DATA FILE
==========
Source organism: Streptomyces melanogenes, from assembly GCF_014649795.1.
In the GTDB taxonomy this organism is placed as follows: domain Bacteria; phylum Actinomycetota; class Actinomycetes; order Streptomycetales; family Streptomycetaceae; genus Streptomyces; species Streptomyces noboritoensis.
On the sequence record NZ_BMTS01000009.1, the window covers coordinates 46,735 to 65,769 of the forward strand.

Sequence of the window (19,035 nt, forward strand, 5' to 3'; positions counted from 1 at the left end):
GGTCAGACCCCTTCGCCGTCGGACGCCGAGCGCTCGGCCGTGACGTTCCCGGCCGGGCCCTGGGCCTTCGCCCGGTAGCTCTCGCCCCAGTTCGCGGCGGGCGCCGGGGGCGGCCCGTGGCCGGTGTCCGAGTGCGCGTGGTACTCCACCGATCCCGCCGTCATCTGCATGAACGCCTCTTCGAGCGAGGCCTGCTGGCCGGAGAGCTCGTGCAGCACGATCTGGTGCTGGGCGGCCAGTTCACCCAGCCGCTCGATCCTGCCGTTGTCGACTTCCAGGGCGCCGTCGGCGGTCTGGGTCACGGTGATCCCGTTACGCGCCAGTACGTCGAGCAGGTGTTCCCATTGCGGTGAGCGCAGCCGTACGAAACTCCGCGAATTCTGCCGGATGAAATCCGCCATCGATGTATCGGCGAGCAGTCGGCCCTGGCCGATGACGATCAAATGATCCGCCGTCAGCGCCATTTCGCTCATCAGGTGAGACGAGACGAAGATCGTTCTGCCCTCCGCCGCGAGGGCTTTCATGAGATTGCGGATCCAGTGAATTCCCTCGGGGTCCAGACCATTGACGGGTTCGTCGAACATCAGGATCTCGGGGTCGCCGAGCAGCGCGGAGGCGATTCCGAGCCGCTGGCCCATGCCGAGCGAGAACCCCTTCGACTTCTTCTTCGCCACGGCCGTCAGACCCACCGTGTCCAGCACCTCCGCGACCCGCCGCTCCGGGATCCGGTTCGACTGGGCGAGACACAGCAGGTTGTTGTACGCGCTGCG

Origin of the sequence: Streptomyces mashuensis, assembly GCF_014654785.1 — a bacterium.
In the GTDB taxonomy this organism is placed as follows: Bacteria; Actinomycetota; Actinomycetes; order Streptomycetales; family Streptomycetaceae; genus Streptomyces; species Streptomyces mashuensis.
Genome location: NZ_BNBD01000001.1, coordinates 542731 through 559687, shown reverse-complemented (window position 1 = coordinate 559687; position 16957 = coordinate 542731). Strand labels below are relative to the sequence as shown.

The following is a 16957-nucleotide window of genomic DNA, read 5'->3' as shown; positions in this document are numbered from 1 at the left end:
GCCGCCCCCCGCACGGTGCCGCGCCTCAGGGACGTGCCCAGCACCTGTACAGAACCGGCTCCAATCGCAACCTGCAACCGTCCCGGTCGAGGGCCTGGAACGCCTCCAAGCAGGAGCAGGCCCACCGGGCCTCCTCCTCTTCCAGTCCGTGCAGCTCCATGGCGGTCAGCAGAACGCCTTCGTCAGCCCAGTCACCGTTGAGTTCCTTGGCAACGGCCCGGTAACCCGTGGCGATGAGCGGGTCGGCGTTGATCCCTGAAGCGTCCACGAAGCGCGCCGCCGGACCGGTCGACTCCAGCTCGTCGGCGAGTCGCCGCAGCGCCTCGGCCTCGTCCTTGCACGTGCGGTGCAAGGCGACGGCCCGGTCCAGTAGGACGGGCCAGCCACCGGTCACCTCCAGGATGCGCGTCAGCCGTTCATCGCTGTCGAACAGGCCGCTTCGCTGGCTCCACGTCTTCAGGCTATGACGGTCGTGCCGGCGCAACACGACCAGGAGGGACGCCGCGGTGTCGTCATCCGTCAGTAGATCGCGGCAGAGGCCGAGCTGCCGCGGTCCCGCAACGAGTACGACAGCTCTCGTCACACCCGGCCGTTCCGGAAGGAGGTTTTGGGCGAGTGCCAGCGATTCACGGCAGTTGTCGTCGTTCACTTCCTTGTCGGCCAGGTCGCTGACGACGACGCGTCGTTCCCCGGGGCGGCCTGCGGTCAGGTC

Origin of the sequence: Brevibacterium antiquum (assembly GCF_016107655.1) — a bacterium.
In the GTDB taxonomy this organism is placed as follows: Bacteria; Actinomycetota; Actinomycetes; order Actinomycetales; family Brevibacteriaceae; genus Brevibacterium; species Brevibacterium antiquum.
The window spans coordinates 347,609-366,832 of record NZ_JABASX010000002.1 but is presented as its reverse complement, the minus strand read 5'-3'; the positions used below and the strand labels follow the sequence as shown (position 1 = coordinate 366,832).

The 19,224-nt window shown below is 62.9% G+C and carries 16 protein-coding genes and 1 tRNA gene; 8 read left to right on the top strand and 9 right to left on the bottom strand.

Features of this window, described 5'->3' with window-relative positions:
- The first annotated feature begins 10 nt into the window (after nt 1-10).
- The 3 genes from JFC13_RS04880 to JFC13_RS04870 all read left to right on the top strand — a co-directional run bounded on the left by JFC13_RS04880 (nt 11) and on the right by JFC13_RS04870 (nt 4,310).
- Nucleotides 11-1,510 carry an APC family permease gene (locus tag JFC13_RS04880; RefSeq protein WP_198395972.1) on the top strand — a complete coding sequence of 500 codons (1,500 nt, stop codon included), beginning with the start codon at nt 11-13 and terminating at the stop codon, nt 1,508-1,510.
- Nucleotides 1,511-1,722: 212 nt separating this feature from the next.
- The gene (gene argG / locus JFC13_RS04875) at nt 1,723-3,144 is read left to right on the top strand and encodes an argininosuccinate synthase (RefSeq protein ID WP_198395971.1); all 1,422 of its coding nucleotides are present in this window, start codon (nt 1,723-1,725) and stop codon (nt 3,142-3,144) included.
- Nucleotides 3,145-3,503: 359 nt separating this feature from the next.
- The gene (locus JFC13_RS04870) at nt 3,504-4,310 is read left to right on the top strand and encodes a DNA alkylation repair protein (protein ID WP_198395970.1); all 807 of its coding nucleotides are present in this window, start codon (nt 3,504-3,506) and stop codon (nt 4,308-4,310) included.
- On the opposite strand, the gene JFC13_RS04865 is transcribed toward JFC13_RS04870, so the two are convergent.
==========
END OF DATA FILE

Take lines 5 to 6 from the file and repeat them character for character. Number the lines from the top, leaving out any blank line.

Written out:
GGTCAGACCCCTTCGCCGTCGGACGCCGAGCGCTCGGCCGTGACGTTCCCGGCCGGGCCCTGGGCCTTCGCCCGGTAGCTCTCGCCCCAGTTCGCGGCGGGCGCCGGGGGCGGCCCGTGGCCGGTGTCCGAGTGCGCGTGGTACTCCACCGATCCCGCCGTCATCTGCATGAACGCCTCTTCGAGCGAGGCCTGCTGGCCGGAGAGCTCGTGCAGCACGATCTGGTGCTGGGCGGCCAGTTCACCCAGCCGCTCGATCCTGCCGTTGTCGACTTCCAGGGCGCCGTCGGCGGTCTGGGTCACGGTGATCCCGTTACGCGCCAGTACGTCGAGCAGGTGTTCCCATTGCGGTGAGCGCAGCCGTACGAAACTCCGCGAATTCTGCCGGATGAAATCCGCCATCGATGTATCGGCGAGCAGTCGGCCCTGGCCGATGACGATCAAATGATCCGCCGTCAGCGCCATTTCGCTCATCAGGTGAGACGAGACGAAGATCGTTCTGCCCTCCGCCGCGAGGGCTTTCATGAGATTGCGGATCCAGTGAATTCCCTCGGGGTCCAGACCATTGACGGGTTCGTCGAACATCAGGATCTCGGGGTCGCCGAGCAGCGCGGAGGCGATTCCGAGCCGCTGGCCCATGCCGAGCGAGAACCCCTTCGACTTCTTCTTCGCCACGGCCGTCAGACCCACCGTGTCCAGCACCTCCGCGACCCGCCGCTCCGGGATCCGGTTCGACTGGGCGAGACACAGCAGGTTGTTGTACGCGCTGCG

Origin of the sequence: Streptomyces mashuensis, assembly GCF_014654785.1 — a bacterium.